Because the heart and lungs work together to provide oxygenated blood to the whole body, heart problems and respiratory problems often go hand in hand. Heart problems can have an effect on the lungs and vice versa.
The developing heart
The heart of a fetus within the womb and that of a baby outside the womb are different in both structure and function. Both immature and mature hearts pump blood through the baby’s body; however, the source of oxygen supply for blood cells and the route by which blood is pumped around the body are different. In the womb, the oxygen comes from the mother, passes through the placenta and the umbilical cord, and then travels to the fetal heart through a blood vessel called the ductus venosus. Once it reaches the heart, the blood is pumped to the rest of the body. As there is no need for blood to pass through the lungs, the blood is diverted away form the lungs through an artery called the ductus arteriosus. After it has delivered the oxygen, the blood returns to the heart and is pumped back to the umbilical cord and placenta to be re-oxygenated.
A fetus’s blood pressure is low by mature standards and the patterns of blood flow are different from those of a baby’s heart after birth. Since oxygenation takes place outside the fetus’s body, flow to fetal lungs is minimal. Unlike the fetal heart, which is already beating and pumping blood, the lungs will not begin to function until birth. In the womb, the blood vessels in the lungs are constricted, which limits blood flow to them. Much of the blood flow is directed to the brain and to the blood vessels around the heart itself. The heart muscle, or myocardium, which is the engine that powers the pumping action of the heart, is still immature and the extra blood helps it develop the strength it will need to function in the outside world.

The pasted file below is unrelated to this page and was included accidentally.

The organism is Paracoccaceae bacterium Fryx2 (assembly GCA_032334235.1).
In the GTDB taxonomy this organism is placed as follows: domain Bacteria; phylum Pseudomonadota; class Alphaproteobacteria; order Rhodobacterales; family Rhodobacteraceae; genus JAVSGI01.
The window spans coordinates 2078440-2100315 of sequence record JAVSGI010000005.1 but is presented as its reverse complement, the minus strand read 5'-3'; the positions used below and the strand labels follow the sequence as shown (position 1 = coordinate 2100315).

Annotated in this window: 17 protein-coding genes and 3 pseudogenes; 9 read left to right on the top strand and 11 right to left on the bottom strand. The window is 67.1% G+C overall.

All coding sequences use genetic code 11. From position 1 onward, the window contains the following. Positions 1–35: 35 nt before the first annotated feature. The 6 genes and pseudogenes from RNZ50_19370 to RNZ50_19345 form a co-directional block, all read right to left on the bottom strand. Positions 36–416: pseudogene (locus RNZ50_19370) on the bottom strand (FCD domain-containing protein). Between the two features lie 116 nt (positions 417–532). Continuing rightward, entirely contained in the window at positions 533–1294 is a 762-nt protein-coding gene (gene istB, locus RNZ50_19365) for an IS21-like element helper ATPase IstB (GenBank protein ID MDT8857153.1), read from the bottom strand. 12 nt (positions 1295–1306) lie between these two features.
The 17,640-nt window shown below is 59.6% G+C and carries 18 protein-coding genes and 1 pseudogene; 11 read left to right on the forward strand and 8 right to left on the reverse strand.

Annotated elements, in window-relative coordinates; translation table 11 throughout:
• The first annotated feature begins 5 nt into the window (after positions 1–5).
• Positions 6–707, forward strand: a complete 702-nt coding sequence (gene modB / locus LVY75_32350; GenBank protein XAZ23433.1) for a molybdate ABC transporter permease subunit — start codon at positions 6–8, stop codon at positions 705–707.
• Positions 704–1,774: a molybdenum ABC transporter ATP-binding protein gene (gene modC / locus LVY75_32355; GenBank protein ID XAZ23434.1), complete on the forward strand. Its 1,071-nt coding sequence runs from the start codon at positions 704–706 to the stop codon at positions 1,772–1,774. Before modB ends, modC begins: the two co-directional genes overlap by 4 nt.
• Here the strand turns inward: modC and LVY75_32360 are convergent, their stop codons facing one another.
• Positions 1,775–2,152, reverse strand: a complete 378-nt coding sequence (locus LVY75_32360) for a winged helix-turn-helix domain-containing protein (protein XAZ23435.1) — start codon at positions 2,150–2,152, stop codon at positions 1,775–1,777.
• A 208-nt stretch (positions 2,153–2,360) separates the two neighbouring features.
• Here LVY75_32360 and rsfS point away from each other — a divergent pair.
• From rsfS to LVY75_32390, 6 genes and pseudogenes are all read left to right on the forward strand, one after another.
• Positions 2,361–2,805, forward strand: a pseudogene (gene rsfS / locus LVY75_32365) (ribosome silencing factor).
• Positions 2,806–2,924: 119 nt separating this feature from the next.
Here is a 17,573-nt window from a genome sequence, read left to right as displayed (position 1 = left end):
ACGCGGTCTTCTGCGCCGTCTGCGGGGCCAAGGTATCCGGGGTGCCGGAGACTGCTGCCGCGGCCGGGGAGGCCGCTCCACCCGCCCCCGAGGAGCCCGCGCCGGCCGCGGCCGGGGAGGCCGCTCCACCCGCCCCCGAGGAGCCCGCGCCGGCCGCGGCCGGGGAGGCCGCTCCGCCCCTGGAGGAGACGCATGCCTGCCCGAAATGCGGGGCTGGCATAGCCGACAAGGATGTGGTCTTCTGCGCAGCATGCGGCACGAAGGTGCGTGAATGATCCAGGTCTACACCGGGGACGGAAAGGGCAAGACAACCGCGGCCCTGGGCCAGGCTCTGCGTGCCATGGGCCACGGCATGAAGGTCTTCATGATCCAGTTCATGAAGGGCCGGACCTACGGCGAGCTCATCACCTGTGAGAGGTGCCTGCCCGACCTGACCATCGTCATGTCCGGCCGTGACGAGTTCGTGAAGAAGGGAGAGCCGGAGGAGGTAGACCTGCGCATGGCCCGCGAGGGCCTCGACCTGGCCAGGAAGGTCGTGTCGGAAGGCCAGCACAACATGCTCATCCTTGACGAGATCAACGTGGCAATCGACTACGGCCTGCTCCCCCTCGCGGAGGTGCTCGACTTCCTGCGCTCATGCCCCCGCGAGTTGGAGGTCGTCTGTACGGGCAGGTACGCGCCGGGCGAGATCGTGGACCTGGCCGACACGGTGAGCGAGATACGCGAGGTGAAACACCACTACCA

A full-term baby’s heart
Once a baby is born, his first breath initiates changes in the function of the heart. Suddenly filling with air, the lungs expand, the blood vessels within the lungs relax or dilate, and blood flow increases, allowing for gas exchange. Blood flow to the umbilical cord and placenta drops to nothing. The ductus arteriosus begins to close rapidly. Under normal circumstances, the ductus arteriosus is completely sealed and replaced with scar tissue in a few weeks, never to open again. At this point, the baby’s heart is functioning and circulating blood in much the same way as an adult’s heart.
With this rapid change from womb to world, premature babies are at risk for several heart complications. Their frequency and severity is related to how premature the baby is.